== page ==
Wound Healing Process



Other pages about wound healing:

Wound healing is accomplished by a series of distinct processes.

First, a break such as a cut occurs through the skin barrier. This results in a layer of broken and collapsed cells at the surface (Diagram 1) and opens an area through which pathogens causing diseases such as soft rot can enter. Below this layer are storage cells that contain starch and are called the parenchyma, large rectangular cells. Between these cells are spaces (intercellular space) which contain water carrying nutrients, proteins and hormones. When a break in the skin occurs, this intercellular fluid leaks out resulting in water loss (shrinkage) from the tuber.


Depending on conditions, in the first several hours, lignin and pectin are produced and form cross-links in the intercellular space as a temporary barrier (Diagram 2). These cross-links form between the outermost layers of parenchyma cells below the break. Under good conditions and at room temperature (65 to 70 F), this process takes less than eight hours. Formation of the cross-links inhibits the entry of bacteria and the occurrence of soft rot (Nolte et al., 1987).

The next process is the deposition of suberin in the cell walls of these parenchyma cells forming a suberized layer (Diagram 3). The suberization of these cells inhibits the water loss from the tuber and inhibits fungal infection such as dry rot (Nolte et al., 1987). Under good conditions and at room temperatures, this process can take no more than a day but under cool temperatures such as 50 F, it can up to two weeks.

The last process in wound healing is the formation of the phellogen layer (Diagram 4). This layer of long, rectangular cells occurs from cell division of the parenchyma cells just below the suberized parenchyma cells (the phellum) or suberized layer. This process takes several days to several weeks depending on temperature and at room temperatures may take three to five days under good conditions but can take over two weeks under 50 F and several weeks at even colder temperatures (Wiggington, 1974).


Together these layers form the new skin or periderm of the tuber. Under optimal conditions, the whole process takes a week. The periderm then allows control of movement between the inside of the tuber and its environment. It is clear that temperature and relative humidity are major factors affecting the speed of wound healing (Widdington, 1974); see panel "Healing Factors"). It is important to note that as temperature increases, there is also a promotion of microbial growth and that if relative humidity is too high (>97%), cell proliferation at the surface can occur as well as growth of anaerobic bacteria such as those causing soft rot.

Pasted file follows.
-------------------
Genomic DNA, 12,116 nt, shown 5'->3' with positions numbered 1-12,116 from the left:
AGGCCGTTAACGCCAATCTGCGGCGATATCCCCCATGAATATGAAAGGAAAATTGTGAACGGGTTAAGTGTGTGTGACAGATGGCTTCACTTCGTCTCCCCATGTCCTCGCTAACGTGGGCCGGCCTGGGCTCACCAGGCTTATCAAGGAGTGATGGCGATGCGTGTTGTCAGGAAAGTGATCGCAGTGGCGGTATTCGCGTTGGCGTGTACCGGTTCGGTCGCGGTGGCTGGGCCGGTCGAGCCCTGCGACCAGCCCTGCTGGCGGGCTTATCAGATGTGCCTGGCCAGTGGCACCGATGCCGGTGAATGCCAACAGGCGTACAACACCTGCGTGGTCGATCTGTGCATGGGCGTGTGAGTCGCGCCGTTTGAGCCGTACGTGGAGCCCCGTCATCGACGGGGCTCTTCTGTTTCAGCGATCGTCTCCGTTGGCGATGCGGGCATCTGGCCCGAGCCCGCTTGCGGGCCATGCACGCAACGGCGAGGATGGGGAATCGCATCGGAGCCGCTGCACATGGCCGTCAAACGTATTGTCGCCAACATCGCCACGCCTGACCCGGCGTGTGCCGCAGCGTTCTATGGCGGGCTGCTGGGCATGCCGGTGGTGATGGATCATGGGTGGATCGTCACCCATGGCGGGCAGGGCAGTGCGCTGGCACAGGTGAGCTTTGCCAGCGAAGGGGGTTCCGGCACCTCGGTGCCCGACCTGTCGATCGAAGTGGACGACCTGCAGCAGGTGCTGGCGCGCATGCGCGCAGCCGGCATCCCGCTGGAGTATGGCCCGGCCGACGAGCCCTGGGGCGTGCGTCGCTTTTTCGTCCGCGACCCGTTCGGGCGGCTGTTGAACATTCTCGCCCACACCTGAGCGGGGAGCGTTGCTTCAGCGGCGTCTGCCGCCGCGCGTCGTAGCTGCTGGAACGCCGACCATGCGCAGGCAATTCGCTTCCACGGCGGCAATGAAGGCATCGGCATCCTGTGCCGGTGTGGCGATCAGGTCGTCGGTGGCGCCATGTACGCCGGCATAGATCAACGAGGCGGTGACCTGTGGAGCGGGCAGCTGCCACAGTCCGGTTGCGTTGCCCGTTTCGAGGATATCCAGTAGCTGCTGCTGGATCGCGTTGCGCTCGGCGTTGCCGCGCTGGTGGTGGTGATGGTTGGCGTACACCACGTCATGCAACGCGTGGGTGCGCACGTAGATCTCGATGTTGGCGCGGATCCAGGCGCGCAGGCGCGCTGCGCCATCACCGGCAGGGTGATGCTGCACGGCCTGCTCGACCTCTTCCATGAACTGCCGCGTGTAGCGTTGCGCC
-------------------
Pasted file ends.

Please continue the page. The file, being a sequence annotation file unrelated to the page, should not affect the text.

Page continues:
To summarize (Diagram 5), a healed cut would consist of an outer surface of collapsed cells below which is an area of suberized cells, then some corky cells and a layer of new cells forming a new barrier or the phellogen layer. This comprises the periderm or new skin. Below this new skin lies the storage parenchyma cells. For more detailed cellular description of the three layers of the periderm refer to Reeves et al., 1969; for a cellular analysis of the difference between normal periderm and wound periderm, refer to Sabba and Lulai, 2002, and for a description of the role to tuber maturity, refer to Lulai and Freeman, 2001.

Broken cells

Diagram 1: broken cells

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Cross links

Diagram 2: Cross links

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Diagram 3: Suberin

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Diagram 4: Formation of the phellogen layer

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Healed cut

Diagram 5: Healed cut

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Lulai, E.C. and Freeman, T.P. 2001. The importance of phellogen cells and their structural characteristics in susceptibility and resistance to excoriation in immature and mature potato tubers (Solanum tuberosum L.) periderm. Annals Bot 88:555-561.

Nolte, P., G.A. Secor, and N.C. Gudmestad. 1987. Wound healing, decay and chemical treatment of cut potato tuber tissue. Amer J Potato Res 64:1-9.

Reeves, R.M., Hautala, E., and Weaver, M.L. 1969. Anatomy and composition variation within potatoes I. Developmental histology of the tuber. Amer Potato J 46:361-373.

Sabba, R.P. and Lulai, E.C. 2002. Histological analysis of the maturation of native and wound periderm in potato (Solanum tuberosum L.) tuber. Annals Bot 90:1-10.

Wiggington, M.J. 1974. Effects of temperature, oxygen tension and relative humidity on the wound-healing process in the potato tuber. Potato Res 17:200-214.

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